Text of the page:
Symonds), these had been carefully preserved and the
original entries copied.

Sir Eustace Habte (D), the eldest son of John (C),
seems to have lived in London, and died there. The Church
of St. Benet's, Paul's Wharf, was destroyed by the great
fire of London, so that it has been impossible to obtain any
information from this source.

Sir Eustace's half-brother, Henry (E), came from Risby,
Kent, or Berkshire, to Donegal. It is a noteworthy fact
that he married a Miss Bosvile of Eynsford, Kent — a place
quite close to the seat of the Harts of Lullingstone Castle,
a family now represented by the Hart-Dykes. A manuscript
at Kilderry states that he came from Berkshire Mrith 100 men,
and he may possibly have been quartered in that county.

The Rev. George Hill states : ^^ This well-known under-
taker belonged to a Roman Catholic family in London, but
he appears to have changed his creed on entering the English
service in Ireland."t When written to by H. C. Hart (X) in
1888, he states that he does not remember in what paper
this is mentioned, but that he was certain it was recorded in
some State Paper of the reign of James I. He gives the
same origin to the family as O'Hart, and says that Henry
Harte " it is supposed came from the Hartes of St. Dunstan
in the West of London, who had also a country residence at
Ware in Hertfordshire, where they are likely to have settled
originally on going into Ireland."J

* See Chapter VIII. f " Plantation of THster/' p. 325, note,

I Private Letter, d^ted 18 May 1888.

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Henry Hart seems to have come over to Ireland purely
as a soldier in the service of Queen Elizabeth and Kin*?
James I. It was not till the plantation of Ulster, in 1611,
that it may be stated that he became a settler or " under-
taker." This was the name given to the first settlers,
because they undertook to plant a certain number of men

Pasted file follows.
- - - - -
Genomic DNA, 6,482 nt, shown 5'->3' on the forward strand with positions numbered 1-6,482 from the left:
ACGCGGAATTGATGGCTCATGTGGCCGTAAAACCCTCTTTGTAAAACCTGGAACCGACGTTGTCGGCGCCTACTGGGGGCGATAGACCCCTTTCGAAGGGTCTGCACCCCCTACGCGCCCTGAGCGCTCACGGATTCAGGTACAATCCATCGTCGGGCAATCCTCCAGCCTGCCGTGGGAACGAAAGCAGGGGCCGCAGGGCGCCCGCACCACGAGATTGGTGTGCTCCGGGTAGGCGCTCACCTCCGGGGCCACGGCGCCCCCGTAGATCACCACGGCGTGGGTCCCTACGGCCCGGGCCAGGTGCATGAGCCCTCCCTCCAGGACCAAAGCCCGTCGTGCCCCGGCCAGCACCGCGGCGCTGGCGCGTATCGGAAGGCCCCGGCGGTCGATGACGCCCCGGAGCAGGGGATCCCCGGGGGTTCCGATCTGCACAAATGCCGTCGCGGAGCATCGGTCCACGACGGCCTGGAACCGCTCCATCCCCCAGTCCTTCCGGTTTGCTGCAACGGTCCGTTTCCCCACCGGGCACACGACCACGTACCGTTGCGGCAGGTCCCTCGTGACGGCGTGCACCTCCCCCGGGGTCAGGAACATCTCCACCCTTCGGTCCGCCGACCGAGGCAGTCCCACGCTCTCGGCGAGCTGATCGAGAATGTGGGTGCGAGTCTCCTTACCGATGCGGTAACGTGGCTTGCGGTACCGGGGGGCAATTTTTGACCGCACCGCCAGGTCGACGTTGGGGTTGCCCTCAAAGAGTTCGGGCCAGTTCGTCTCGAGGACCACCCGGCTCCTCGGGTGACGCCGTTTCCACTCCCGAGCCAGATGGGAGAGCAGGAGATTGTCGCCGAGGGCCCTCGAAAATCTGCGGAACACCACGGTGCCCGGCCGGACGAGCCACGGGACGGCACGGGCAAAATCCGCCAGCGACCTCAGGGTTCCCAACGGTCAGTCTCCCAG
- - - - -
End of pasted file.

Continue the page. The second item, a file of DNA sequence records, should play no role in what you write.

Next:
on estates given them and to carry out certain conditions.
The whole plantation seems to have been a game of " grab,"
and it is no wonder that the Irish rose in revolt. Bands of
men submitted their names to the King for his consideration.
One band consisted of 40 men, amongst whom an individual
— Richard Hart of Coutness in co. Suffolk — applied for land
in Fermanagh. Eor many years there seemed to be bickering
and strife amongst the undertakers themselves. Hill's '^ Plan-
tation of Ulster" is sorry reading for the descendants of
some of these original settlers.

It would be as well at this point to review the conditions
under which our ancestor, who first settled in Ireland, lived.
At the close of the sixteenth century Ulster was the strong-
hold of the Irish Celts; the power of the chieftains was
unbroken, although a few settlements of Englishmen without
the ^^ pale " were in existence. The two premier chiefs were
Hugh Roe O'Donnel and the Earl of Tyrone, and they were
the leaders of the insurrection which disturbed the latter end
of Queen Elizabeth's reign.

The year 1595 closed with an armistice between the
Crown and these chiefs, but in 1597 Ulster was again in
rebellion, until in 1602 Hugh Roe O'Donnel was assassin-
ated.* In 1607 the flight of the Earls brought a certain
amount of peace. The Brehon laws about this time were
abolished, tanistry ceased to have force, and English cus-
toms and laws were introduced. The Irish ^^Kem" no